While there was a decline in M&A activity, 2020 was “not dreadful” for M&A lawyers, said Morais Leitão partner Ricardo Andrade Amaro. “Very large transactions got closed and even at the high point of the pandemic, we were seeing transactions being generated,” he added. Andrade Amaro added that major businesses – such as Galp, for example – quickly adjusted to the new environment and found ways to get deals done. “There are still a lot of transactions ongoing,” he said. “There are still challenges, such as restrictions on travel, but that has not prevented deals closing.” However, Andrade Amaro also commented that there was uncertainty regarding what pandemic-related measures the Portuguese government may introduce in 2021 and what the potential impact will be on getting deals closed.
Assets will be undervalued
There are currently a number of obstacles to the completion of deals, according to Andrade Amaro. “On the buy side there is tax uncertainty, specifically the impact of tax levied on infrastructure,” he said. “There is also concern about counterparty risk – on infrastructure deals, the state/consumers are the ultimate payer.” Meanwhile, Andrade Amaro also said that, given the level of protection sellers are willing to provide in deals is limited, it could jeopardise the prospect of deals getting done.
Large energy and telecoms companies are expected to rotate their assets in the coming year, while mid-sized companies will be able to “realise value” because there will be a tendency to undervalue assets, said Andrade Amaro. There will be an increase in deals in the energy and infrastructure sectors because such assets are becoming very mature, Andrade Amaro said.
Though there has been a reduction in deal count in Portugal, there has not been a reduction in total deal value, said Cuatrecasas partner Mariana Norton dos Reis. She highlighted the recent Brisa deal (in which a consortium of investors bought an 81 per cent stake in the company) and Partners Group’s acquisition of Rovensa earlier this year as evidence of major billion-pound deals that are still taking place. “We started 2020 with a good pipeline,” Norton dos Reis said. “Transactions in energy and infrastructure have survived the pandemic, though mid-market deals have been postponed – next year investors will be looking for good opportunities especially in infrastructure and the energy sector will also be active.”
Norton dos Reis added that there would be considerable competition for good assets in the coming year. She also said there would be interest in good Portuguese assets from infrastructure funds, private equity funds and pension funds – in addition to regulated sectors such as infrastructure and energy, there would also be notable activity in sectors that have “performed well”, such as agribusiness, Norton dos Reis said. She added that, if the pandemic continues, there would be a lot more work for law firms’ insolvency and restructuring teams as well as M&A teams specialising in distressed assets.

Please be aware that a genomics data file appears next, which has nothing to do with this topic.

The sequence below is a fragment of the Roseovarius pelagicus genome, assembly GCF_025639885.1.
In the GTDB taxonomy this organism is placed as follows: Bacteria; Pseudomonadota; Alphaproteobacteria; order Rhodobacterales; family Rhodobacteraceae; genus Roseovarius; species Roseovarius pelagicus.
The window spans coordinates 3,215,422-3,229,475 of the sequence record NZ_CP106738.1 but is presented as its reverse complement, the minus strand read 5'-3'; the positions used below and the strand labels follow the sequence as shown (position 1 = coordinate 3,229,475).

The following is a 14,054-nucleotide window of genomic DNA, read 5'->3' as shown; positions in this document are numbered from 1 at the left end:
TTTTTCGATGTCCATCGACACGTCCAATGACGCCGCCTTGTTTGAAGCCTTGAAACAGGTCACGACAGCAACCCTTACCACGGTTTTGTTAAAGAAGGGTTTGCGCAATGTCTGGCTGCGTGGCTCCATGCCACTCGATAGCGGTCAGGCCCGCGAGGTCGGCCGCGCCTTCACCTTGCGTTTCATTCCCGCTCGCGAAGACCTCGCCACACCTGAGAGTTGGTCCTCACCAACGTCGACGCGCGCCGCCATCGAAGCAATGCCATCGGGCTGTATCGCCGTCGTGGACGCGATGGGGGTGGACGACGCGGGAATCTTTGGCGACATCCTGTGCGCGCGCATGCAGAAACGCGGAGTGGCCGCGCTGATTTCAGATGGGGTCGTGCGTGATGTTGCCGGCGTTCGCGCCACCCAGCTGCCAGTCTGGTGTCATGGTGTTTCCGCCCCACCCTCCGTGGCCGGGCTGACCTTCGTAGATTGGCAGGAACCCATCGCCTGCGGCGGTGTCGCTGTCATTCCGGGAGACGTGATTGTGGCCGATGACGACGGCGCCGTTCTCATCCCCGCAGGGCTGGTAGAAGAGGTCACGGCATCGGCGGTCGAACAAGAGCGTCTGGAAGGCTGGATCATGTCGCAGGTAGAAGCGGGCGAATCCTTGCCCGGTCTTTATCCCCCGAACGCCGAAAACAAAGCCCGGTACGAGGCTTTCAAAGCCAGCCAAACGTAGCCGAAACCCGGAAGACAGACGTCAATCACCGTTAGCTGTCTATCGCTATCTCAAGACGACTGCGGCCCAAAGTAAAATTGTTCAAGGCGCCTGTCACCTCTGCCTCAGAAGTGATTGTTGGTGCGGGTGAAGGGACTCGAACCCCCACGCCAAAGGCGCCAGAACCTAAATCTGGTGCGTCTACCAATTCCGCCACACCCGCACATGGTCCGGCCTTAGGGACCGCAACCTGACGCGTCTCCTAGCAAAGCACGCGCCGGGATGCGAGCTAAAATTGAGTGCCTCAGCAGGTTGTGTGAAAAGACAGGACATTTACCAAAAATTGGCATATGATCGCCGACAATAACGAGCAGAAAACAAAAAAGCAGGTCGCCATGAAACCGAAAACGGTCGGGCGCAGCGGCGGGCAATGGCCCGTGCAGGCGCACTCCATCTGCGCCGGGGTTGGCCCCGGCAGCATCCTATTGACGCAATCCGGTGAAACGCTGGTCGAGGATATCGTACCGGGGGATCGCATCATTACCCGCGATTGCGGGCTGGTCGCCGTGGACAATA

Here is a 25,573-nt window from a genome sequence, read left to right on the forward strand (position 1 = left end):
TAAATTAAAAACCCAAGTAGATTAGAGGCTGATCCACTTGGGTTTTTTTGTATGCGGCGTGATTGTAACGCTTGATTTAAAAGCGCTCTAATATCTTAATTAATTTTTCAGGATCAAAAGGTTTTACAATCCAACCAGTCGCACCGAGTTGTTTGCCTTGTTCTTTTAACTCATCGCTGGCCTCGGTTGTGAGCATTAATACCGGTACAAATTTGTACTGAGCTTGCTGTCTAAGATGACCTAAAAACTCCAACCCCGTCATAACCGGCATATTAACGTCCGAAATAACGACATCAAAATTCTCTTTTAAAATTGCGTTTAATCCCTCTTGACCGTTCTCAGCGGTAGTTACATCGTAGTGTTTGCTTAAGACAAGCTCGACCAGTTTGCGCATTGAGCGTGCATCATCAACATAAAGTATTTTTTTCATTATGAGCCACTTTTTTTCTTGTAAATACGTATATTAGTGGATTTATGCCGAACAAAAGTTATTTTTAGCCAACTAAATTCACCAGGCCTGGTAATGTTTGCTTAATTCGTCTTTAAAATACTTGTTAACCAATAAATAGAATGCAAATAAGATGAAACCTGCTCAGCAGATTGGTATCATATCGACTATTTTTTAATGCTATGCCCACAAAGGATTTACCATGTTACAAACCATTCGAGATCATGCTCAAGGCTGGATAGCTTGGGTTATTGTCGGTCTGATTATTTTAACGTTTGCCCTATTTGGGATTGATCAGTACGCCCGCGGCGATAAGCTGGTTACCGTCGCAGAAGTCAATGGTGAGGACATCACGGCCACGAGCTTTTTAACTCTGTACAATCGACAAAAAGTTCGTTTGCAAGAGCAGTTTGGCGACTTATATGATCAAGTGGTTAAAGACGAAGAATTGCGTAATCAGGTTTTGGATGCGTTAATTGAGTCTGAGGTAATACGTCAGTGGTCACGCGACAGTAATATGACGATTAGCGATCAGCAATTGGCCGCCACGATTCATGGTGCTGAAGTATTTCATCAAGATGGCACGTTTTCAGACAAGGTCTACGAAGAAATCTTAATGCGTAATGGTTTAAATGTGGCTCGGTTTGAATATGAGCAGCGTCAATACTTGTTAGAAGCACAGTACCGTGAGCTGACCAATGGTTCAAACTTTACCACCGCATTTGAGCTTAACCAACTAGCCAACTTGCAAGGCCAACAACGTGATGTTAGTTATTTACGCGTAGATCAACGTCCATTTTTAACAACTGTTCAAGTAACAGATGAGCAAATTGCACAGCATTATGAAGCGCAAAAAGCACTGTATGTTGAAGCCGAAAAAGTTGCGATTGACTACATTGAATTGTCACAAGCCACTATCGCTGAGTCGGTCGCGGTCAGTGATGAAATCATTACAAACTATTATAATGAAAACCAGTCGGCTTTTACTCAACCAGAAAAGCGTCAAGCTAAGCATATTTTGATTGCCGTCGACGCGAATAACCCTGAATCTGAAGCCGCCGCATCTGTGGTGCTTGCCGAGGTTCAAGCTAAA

The initial impact of the pandemic posed “additional challenges to closing deals that were already agreed and ongoing”, said Linklaters counsel Diogo Plantier Santos. He added that a number of deals in the tourism sector were actually cancelled or suspended.Plantier Santos continued: “We’re still busy on M&A deals but the market seems to be moving to crisis mode – there will be more opportunistic M&A with investors looking for discounted deals.” He also said that Covid-related legislation was creating uncertainty for investors and highlighted how the second wave of the virus has had a big impact: “There has been a moratorium on bank loans – sellers are holding on to assets, stock exchange prices are going down – however, next year we could see deals starting again.
SRS Advogados partner Dulce Franco said that, while there is currently a climate of considerable uncertainty, there will be opportunities for investors that are “not too averse to risk”. She added: “If the target is attractive (if, for example, it operates in the energy or infrastructure sectors), investors will be willing to take the risk.” Franco also said: “The businesses most affected by the pandemic – for example, those in the hotel and real estate sectors – may also present opportunities.” Franco highlighted the fact that the pandemic had meant that changes were being made to M&A contracts, specifically in relation to terms in SPAs “aimed at balancing the risk by including mechanisms of protection and adjustment.”
Franco added that, in the coming months, there is likely to be a number of deals driven by the need for businesses to cut costs and refinance. She continued: “There is likely to be an increase in labour, litigation, restructuring and insolvency work for law firms.” Franco also said there is a high probability that there would be less government funding available to incentivise investment, both foreign and domestic. “I can’t see enough funds coming in to support investment nor to effectively back most affected businesses,” she added.